Back to the future – we’ve lived up to some of our imagination (but nowhere near all.)
So where’s my hoverboard? Personally, that has to be the biggest sadness I’ve felt with the passing of such an auspicious and expectation-laden date as October 21st 2015. The date when Marty McFly raced a flying car into a future filled with self-lacing shoes (that exist) and Jaws 13 (which doesn’t – though we do have Sharknado).
We’ve lived up to some of our own imaginations put forward by Hollywood and we’ve even exceeded some. The speed of innovation seems to be both sluggish and blinding at times, depending on which area of life you cast your eye.
What struck me about this was at the recent Macquarie University Alumni Trendsetter panel. The panel consisted of Dr Brian Croke, Executive Director, Catholic Education Commission NSW, Ms Leanne Gibbs @leannegibbs4C, CEO Community Childcare Co-operative of NSW, and Ms Jane Simmons @JaneSimmons19, Executive Director, Learning and Leadership, NSW Department of Education. The theme focused on trust and leadership in education and was ably facilitated by Dr Norm McCulla.
Each panellist reflected on the varied and varying nature of trust that exists in education and beyond. There were many key insights brought to bear, including the following:
Dr Brian Croke observed that in the 1970s, pre-service teachers were preparing for an education revolution so that by the end of the 1980s:
- the HSC (exam) would be no more
- curriculum would be decentralised
- learning would be personalised
- television would mean that students wouldn’t need to go to school
and so on.
This was all met with a sad chuckle from some in the audience. To me, this said two things:
- We lament that these things did not occur at the time; and
- That perhaps some of this is coming true, just much later than we hoped
I’d argue that there are several reasons to be positive about the changes that have come about with the onset of two dramatic shifts: the democratisation and decentralisation of INFORMATION and the massively increased personal access to TECHNOLOGY.
If we just take Brian’s points above, the HSC exam is actually being rejected or ignored by more and more of our students as a measure of their worth. Universities are offering placements well before the exams to students based on a range of evidence (including co-curricular involvement), the International Baccalaureate is quite popular in many schools across the systems. In addition, the reality that as many as 25% of Australian students are not finishing high school adds to the number of students not engaging with that supposedly all-important milestone.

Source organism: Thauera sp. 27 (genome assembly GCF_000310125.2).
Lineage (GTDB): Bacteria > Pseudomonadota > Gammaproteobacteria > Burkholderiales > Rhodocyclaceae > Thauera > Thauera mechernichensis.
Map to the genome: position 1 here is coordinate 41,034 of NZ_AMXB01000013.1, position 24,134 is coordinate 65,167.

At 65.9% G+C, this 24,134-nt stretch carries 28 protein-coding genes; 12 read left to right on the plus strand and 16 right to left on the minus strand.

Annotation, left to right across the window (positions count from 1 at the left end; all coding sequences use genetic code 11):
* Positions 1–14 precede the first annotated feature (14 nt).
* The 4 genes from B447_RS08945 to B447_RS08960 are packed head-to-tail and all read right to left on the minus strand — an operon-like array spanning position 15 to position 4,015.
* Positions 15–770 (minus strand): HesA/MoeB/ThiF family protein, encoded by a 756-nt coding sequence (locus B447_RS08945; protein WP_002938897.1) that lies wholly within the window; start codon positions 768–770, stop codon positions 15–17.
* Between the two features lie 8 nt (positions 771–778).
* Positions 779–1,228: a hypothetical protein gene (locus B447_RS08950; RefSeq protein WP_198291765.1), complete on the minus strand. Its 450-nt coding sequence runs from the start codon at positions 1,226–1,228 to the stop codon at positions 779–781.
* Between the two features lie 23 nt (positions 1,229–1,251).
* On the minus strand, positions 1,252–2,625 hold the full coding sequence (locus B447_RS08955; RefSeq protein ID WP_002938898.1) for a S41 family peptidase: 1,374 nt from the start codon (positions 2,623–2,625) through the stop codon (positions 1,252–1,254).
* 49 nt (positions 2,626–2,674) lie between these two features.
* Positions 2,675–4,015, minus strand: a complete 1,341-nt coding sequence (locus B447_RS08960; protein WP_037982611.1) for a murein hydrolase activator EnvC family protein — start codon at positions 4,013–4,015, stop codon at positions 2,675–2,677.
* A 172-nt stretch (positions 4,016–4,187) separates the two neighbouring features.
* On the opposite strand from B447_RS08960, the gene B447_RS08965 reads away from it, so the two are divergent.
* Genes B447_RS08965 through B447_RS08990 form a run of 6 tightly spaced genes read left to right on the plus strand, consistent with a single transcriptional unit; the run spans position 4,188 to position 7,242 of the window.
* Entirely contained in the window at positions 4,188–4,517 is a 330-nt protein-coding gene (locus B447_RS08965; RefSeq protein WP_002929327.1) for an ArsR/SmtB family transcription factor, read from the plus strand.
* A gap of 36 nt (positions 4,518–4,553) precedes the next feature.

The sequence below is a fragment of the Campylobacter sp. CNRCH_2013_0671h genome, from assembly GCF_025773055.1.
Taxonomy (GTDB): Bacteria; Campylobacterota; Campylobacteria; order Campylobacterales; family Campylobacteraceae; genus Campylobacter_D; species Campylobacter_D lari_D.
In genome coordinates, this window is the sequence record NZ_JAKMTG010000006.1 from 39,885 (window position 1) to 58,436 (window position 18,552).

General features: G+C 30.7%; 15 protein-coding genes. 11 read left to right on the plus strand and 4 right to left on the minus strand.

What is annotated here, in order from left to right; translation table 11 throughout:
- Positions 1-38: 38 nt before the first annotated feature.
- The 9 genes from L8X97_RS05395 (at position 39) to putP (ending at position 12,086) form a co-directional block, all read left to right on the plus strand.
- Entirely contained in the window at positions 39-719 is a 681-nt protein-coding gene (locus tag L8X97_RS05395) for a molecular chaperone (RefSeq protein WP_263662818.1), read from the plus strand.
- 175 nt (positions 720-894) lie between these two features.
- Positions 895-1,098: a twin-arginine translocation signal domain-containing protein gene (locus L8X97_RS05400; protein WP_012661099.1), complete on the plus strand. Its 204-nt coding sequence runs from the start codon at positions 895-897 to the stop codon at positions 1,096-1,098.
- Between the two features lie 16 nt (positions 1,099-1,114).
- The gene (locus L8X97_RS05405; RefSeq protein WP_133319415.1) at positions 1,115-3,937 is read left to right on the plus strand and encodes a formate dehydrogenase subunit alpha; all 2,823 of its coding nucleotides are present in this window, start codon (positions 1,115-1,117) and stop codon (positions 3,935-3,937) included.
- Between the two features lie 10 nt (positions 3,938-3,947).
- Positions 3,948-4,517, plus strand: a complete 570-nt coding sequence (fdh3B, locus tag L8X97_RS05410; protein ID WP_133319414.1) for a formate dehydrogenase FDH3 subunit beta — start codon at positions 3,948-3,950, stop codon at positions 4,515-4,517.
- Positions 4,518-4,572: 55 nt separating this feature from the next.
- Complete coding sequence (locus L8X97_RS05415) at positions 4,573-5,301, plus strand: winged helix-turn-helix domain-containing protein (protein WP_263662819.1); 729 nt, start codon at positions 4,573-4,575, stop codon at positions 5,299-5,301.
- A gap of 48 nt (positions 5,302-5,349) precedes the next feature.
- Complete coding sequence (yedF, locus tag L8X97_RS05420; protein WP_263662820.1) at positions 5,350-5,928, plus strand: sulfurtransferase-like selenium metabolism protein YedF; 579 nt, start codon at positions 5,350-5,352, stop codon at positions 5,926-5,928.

The final single exam experience is actually not that important to many of our students, despite our obsession with it (and our tendency to design the entire K-12 experience around the HSC exam as it’s natural end point).
Curriculum may be centralised but teachers will always show dexterity in its application in their context. Even the authorities recognise – and in many cases actively promote – the idea that syllabus documents and other curriculum is the raw material from which great teaching and learning happens. Knowledge transmission is not the core purpose of school, especially when we walk around with all the world’s knowledge in our pockets.
This leads us to Dr Croke’s final two points, where I think technology has finally caught up and is now leaning against a wall, taking in lungfuls of breath and working out what to do next.
Whether it is through a laptop or tablet, or a smartphone or even a watch, information isn’t just accessible by anyone with a basic 3G network but it is also able to be created by the people with those devices. In the 1970s, broadcasters had control over the information we viewed and the technology with which we could view it, if we wanted that shift to ‘personalised’ learning. Today, the information is democratised and the technology is personal.
So are we ready now that we have the toolkit for the revolution? Who is ‘we’ anyway? Because I see students already riding the wave of change whilst many of us watch it go past. At what point do we seriously need to act to change curriculum and other structures (physical, mental, philosophical) to reach our students.
They may not have hoverboards or lightsabers, but they do have smartphones, which might just be more powerful.
We are ready for the future.